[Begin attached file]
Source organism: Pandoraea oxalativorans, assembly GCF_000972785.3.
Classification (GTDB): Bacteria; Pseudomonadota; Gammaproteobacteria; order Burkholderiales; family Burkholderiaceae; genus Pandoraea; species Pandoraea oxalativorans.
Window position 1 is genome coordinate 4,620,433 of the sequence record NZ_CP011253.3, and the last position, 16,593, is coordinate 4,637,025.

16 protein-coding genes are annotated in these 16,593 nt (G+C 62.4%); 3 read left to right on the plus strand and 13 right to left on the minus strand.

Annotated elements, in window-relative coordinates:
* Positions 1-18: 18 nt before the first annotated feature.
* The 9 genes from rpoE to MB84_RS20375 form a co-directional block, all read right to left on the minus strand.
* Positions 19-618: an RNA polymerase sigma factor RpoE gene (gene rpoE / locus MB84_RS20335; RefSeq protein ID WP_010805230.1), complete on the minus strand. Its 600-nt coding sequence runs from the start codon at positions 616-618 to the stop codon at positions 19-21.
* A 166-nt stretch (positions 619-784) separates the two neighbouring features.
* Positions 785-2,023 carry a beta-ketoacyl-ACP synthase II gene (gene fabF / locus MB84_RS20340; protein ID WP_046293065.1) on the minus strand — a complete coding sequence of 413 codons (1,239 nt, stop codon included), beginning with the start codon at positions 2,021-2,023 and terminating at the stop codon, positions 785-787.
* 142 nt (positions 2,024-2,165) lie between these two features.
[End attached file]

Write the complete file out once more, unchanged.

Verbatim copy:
Source organism: Pandoraea oxalativorans, assembly GCF_000972785.3.
Classification (GTDB): Bacteria; Pseudomonadota; Gammaproteobacteria; order Burkholderiales; family Burkholderiaceae; genus Pandoraea; species Pandoraea oxalativorans.
Window position 1 is genome coordinate 4,620,433 of the sequence record NZ_CP011253.3, and the last position, 16,593, is coordinate 4,637,025.

16 protein-coding genes are annotated in these 16,593 nt (G+C 62.4%); 3 read left to right on the plus strand and 13 right to left on the minus strand.

Annotated elements, in window-relative coordinates:
* Positions 1-18: 18 nt before the first annotated feature.
* The 9 genes from rpoE to MB84_RS20375 form a co-directional block, all read right to left on the minus strand.
* Positions 19-618: an RNA polymerase sigma factor RpoE gene (gene rpoE / locus MB84_RS20335; RefSeq protein ID WP_010805230.1), complete on the minus strand. Its 600-nt coding sequence runs from the start codon at positions 616-618 to the stop codon at positions 19-21.
* A 166-nt stretch (positions 619-784) separates the two neighbouring features.
* Positions 785-2,023 carry a beta-ketoacyl-ACP synthase II gene (gene fabF / locus MB84_RS20340; protein ID WP_046293065.1) on the minus strand — a complete coding sequence of 413 codons (1,239 nt, stop codon included), beginning with the start codon at positions 2,021-2,023 and terminating at the stop codon, positions 785-787.
* 142 nt (positions 2,024-2,165) lie between these two features.